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October 17, 2006
I… respect(!?!)... Tony?
May all who are are holy have mercy on my soul. Today, I find myself commiting an act so contrary to my nature that I have to question my sanity. I am going against almost a decade of doctrine and every natural, base, bestial and transcendental nature in my body. I agree with Tony Blair. Yes – that Tony Blair.
Tony (I feel we are now close enough to converse on such personal terms) has made a statement on the issue of the Muslim veil. Naturally, he has been condemned by certain groups for prejudicing the court case against the teaching assistant who refued to remove her veil in class and for inflaming the argument regarding Islam. I don’t want to discuss my personal views on the veil (yet) as they are currently pretty poorly thought out and require some real attention. However, I absolutely believe that as it is a subject that has entered the public conciousness, it should be properly debated and not swept under the rug of political expediancy as some argue.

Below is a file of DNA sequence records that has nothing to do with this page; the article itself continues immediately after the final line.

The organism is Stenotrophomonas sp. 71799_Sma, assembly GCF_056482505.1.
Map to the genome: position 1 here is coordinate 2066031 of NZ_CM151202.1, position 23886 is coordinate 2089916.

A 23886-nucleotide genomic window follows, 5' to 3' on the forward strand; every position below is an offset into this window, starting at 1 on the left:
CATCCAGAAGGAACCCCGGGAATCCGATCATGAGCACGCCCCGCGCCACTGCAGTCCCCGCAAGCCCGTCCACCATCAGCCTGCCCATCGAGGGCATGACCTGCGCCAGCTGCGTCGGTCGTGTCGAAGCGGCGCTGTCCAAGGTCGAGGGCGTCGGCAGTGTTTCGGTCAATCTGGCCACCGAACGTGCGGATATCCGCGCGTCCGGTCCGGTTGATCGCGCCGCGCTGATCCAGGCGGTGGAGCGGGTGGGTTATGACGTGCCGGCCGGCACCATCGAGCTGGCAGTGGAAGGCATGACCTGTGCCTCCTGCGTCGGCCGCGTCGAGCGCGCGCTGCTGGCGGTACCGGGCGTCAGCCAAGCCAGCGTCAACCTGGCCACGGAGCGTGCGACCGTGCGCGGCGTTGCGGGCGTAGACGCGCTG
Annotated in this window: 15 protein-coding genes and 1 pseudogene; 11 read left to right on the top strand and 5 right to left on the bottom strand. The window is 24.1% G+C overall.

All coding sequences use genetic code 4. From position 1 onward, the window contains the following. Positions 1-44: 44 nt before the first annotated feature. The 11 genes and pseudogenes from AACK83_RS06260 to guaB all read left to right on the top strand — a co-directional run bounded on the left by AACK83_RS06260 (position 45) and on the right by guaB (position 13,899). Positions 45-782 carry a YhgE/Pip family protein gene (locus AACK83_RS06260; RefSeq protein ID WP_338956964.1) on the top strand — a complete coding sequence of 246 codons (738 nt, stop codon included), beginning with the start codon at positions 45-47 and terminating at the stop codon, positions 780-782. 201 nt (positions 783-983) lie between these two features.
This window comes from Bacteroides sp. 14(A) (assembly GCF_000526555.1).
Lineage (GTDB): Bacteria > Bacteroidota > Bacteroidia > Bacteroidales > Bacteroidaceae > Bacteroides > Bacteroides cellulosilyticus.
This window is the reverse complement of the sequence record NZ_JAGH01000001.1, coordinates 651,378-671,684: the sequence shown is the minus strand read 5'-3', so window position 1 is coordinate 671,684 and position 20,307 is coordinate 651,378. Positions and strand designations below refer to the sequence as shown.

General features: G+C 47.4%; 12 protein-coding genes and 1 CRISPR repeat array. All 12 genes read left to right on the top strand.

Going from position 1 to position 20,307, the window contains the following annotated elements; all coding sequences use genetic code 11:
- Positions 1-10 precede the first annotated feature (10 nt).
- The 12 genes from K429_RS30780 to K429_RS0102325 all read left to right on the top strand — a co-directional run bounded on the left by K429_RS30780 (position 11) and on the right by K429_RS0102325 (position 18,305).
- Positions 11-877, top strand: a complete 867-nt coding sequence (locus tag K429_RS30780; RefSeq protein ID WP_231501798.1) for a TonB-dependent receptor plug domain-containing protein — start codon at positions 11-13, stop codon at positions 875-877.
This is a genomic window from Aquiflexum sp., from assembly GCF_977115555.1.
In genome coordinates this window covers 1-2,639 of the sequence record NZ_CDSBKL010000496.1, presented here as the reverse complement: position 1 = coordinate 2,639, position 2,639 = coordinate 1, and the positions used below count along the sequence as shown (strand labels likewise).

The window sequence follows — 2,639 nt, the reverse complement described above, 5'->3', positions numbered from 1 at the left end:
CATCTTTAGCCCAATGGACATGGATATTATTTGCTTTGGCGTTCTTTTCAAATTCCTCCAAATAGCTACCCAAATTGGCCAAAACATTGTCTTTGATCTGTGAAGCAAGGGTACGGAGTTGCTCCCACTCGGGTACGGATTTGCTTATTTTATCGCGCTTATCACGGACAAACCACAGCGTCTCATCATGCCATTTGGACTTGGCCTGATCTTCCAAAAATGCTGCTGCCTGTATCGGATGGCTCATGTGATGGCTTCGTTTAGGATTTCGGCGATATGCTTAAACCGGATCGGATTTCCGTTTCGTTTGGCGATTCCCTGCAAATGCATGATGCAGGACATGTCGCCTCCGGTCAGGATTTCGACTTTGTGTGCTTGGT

Tony has taken a position (unlike some of his more toadying peers) and as such has expressed a point of principal. Too often politicians attempt to avoid points of principal because they run contrary to the practicality of administration. (I think this is why Oppositions are usually more attractive than Governments and the Liberal Democrats are still with us). Tony at least has popped a flag in the sand – for the first time since he invade Iraq but lets not get on to that. He may withdraw his comments later (or more likely have an anonymous Downing Street Spokesman clarify his comments) but for now he has my respect. I want politicians to have opinions and to be honest about them and I don’t think I’m alone. Take Boris (the Johnson not the Boar) who is beloved by half the population and hated by the other half; to have a 50% approval rating is probably 20% higher than any other MP even though most of them elicit a sturdy “Who!?!” when mentioned to the electorate.
Ever since New Labour have come to power, conviction politics has fallen out of favour (actually probably Marg. Thatcher’s fault for being such a visible advocate) and I’m glad it’s back. The role of government is to represent the will of society and that will is often contradictory. If such arguments are hidden from view, then of course society will begin to view politicians with contempt. As long as there is one maveric for every populist politician then all is healthy.
Now all we need is a robust opposition…